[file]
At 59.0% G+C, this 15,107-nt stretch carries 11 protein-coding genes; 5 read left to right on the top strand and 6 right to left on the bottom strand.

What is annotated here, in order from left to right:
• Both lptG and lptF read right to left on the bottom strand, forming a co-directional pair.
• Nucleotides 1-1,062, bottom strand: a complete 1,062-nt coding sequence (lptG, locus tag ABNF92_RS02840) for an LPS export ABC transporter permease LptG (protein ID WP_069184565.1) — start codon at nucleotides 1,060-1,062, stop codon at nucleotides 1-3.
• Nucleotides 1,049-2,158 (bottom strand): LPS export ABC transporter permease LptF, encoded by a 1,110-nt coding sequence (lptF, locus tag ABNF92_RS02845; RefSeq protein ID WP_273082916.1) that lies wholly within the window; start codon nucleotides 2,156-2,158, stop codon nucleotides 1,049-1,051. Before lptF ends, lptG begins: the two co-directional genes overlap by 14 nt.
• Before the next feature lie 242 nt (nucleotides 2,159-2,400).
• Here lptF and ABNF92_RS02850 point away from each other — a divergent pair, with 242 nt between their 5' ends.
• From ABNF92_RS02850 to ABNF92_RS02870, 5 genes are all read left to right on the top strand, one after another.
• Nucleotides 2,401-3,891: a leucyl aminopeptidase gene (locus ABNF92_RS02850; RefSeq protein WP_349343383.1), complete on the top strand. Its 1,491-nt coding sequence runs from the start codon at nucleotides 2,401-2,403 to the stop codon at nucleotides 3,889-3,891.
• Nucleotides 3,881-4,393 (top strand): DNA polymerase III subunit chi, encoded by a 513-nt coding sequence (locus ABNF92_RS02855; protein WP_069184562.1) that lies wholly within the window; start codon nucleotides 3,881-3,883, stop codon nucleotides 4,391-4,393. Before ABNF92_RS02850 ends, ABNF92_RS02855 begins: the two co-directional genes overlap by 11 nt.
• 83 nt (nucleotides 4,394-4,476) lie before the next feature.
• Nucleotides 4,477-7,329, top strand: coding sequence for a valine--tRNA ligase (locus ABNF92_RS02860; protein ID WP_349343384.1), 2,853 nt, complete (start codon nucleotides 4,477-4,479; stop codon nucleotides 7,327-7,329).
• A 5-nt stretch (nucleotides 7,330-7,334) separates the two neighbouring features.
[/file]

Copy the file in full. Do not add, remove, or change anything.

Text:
At 59.0% G+C, this 15,107-nt stretch carries 11 protein-coding genes; 5 read left to right on the top strand and 6 right to left on the bottom strand.

What is annotated here, in order from left to right:
• Both lptG and lptF read right to left on the bottom strand, forming a co-directional pair.
• Nucleotides 1-1,062, bottom strand: a complete 1,062-nt coding sequence (lptG, locus tag ABNF92_RS02840) for an LPS export ABC transporter permease LptG (protein ID WP_069184565.1) — start codon at nucleotides 1,060-1,062, stop codon at nucleotides 1-3.
• Nucleotides 1,049-2,158 (bottom strand): LPS export ABC transporter permease LptF, encoded by a 1,110-nt coding sequence (lptF, locus tag ABNF92_RS02845; RefSeq protein ID WP_273082916.1) that lies wholly within the window; start codon nucleotides 2,156-2,158, stop codon nucleotides 1,049-1,051. Before lptF ends, lptG begins: the two co-directional genes overlap by 14 nt.
• Before the next feature lie 242 nt (nucleotides 2,159-2,400).
• Here lptF and ABNF92_RS02850 point away from each other — a divergent pair, with 242 nt between their 5' ends.
• From ABNF92_RS02850 to ABNF92_RS02870, 5 genes are all read left to right on the top strand, one after another.
• Nucleotides 2,401-3,891: a leucyl aminopeptidase gene (locus ABNF92_RS02850; RefSeq protein WP_349343383.1), complete on the top strand. Its 1,491-nt coding sequence runs from the start codon at nucleotides 2,401-2,403 to the stop codon at nucleotides 3,889-3,891.
• Nucleotides 3,881-4,393 (top strand): DNA polymerase III subunit chi, encoded by a 513-nt coding sequence (locus ABNF92_RS02855; protein WP_069184562.1) that lies wholly within the window; start codon nucleotides 3,881-3,883, stop codon nucleotides 4,391-4,393. Before ABNF92_RS02850 ends, ABNF92_RS02855 begins: the two co-directional genes overlap by 11 nt.
• 83 nt (nucleotides 4,394-4,476) lie before the next feature.
• Nucleotides 4,477-7,329, top strand: coding sequence for a valine--tRNA ligase (locus ABNF92_RS02860; protein ID WP_349343384.1), 2,853 nt, complete (start codon nucleotides 4,477-4,479; stop codon nucleotides 7,327-7,329).
• A 5-nt stretch (nucleotides 7,330-7,334) separates the two neighbouring features.